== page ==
Much of the interest in the Metropolitan Opera’s Robert Lepage production of the Ring centered on the Siegmund of Jonas Kaufmann. Mr. Kaufmann is without question one of the most significant singers of the current generation, and his forays into Wagnerian repertory have mostly been undertaken judiciously as the voice has darkened and expanded. In comparison with Lohengrin, in which role Mr. Kaufmann was acclaimed prior to his inaugural Walküre performances, Siegmund’s tessitura is markedly lower, accessing Mr. Kaufmann’s burnished, baritonal lower register. Natural diction shapes Mr. Kaufmann’s musical phrasing, enabling him to focus on the technical challenges of the music. There is a touching simplicity to the Siegmund who stumbles into Hunding’s hut in search of shelter, and the sense of wonder that Mr. Kaufmann brings to Siegmund’s increasing cognizance of his ancestry is disarming. Siegmund is no ‘holy fool’ like Parsifal, but there is more poetry in Mr. Kaufmann’s performance than in many Siegmunds. This is not to suggest that any power is lacking in Mr. Kaufmann’s singing: in the context of concert performances, he brings impressive power to climaxes without forcing the voice. At Maestro Gergiev’s tempo, Mr. Kaufmann’s ‘Winterstürme’ is an expansive performance, the tone beautifully bronzed and completely steady. Steadiness is also an impressive hallmark of Mr. Kaufmann’s singing in the ‘Todesverkündigung,’ where the low tessitura poses daunting challenges for many tenors. The boldness and unflinching focus of Mr. Kaufmann’s performance recall the acclaimed Siegmund of Jon Vickers. Mr. Kaufmann’s timbre is leaner than his Canadian forbear’s, but he has little to fear from comparison with the best Siegmunds of past generations. It can be debated whether Wagner repertory is natural territory for Mr. Kaufmann, but there are few instances in which hype proves as justified as in the case of this Siegmund.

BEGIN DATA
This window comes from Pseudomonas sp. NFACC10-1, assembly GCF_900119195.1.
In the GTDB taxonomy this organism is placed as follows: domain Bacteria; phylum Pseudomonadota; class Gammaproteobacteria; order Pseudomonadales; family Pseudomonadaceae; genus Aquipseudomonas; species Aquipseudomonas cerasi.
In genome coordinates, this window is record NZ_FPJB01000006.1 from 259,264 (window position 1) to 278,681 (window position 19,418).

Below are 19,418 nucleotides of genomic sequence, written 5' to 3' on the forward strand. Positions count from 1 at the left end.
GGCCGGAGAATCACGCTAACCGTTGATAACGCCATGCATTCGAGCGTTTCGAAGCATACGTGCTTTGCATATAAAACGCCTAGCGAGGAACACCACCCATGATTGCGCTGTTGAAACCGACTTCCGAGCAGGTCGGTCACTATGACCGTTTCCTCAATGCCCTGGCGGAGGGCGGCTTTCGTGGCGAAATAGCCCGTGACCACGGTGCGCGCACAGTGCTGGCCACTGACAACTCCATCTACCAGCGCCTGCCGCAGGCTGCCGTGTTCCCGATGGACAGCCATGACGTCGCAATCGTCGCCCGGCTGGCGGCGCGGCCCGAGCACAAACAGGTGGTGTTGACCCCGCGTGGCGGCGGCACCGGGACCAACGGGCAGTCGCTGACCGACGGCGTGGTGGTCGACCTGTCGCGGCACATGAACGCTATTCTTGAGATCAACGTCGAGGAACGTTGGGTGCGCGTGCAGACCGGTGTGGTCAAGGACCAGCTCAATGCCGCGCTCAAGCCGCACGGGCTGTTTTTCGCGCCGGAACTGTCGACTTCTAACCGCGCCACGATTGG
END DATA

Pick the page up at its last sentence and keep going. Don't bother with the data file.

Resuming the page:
Brünnhilde is a role in which the success of any Hochdramatischer soprano is measured. In Die Walküre, the soprano singing Brünnhilde endures tremendous vocal ordeals—the infamous battle cry with which she makes her entrance demands trills and takes her, within a few bars, to top C—and has the difficult task of credibly portraying a free-spirited immortal whose brush with humanity engenders her own mortality. In her initial interview with Wotan, the voice must possess the sharp edge of her father’s spear. When she appears to Siegmund as the harbinger of death and destiny, her vocal lines inhabit the low tonal world of the man whom she addresses, presenting perilous choices of registers and vocal placement. As she reveals Sieglinde’s pregnancy and plans the despondent mother’s escape, she must display spot-on intonation. Perhaps most difficult is the necessity in her final scene with her father of audibly transforming from playful girl who has never suffered reproach to a troubled, remorseful figure who will wake in Siegfried fully a woman. Few are the sopranos who accomplish these feats. That Nina Stemme achieves almost total success, singing each scene almost as if she were checking requirements for a first-rate Brünnhilde off of a list, is perhaps the most remarkable aspect of this Walküre. When the young Brünnhilde greets her father at the start of Act Two, it is obvious that this is a maiden who enjoys nothing more than doing Wotan’s bidding on the battlefield. She is audibly confused and exasperated by Wotan’s response to Fricka’s ultimatum, however, and her uncomplicated psychology is shattered by her observation of Siegmund’s love for Sieglinde. After triumphantly rescuing Sieglinde and the unborn Siegfried, Ms. Stemme’s Brünnhilde stoically faces Wotan’s bitterness, offering her defense imperturbably. Ms. Stemme is one of the few Brünnhildes heard in recent years whose voice is genuinely worthy of the role in terms of vocal amplitude, and her singing on this recording is a rare example of a Wagner performance for which no apologies must be made. Ms. Stemme’s is a large but also an attractive voice, and she sings with near-native command of the text. It is clear from her first notes that this Brünnhilde is no shrinking violet but also no mindless harpy. Intelligence and emotional directness are central to Ms. Stemme’s performance. While she does not achieve the dramatic wonders remembered from the Brünnhildes of Martha Mödl and Dame Gwyneth Jones, Ms. Stemme sings more securely and beautifully than either of her esteemed predecessors. Her interpretation of Brünnhilde will likely deepen with time, but it is a great gift to Wagner on the occasion of his 200th birthday to have a Brünnhilde as imposing, impressive, and thoroughly capable as Ms. Stemme recorded in her prime.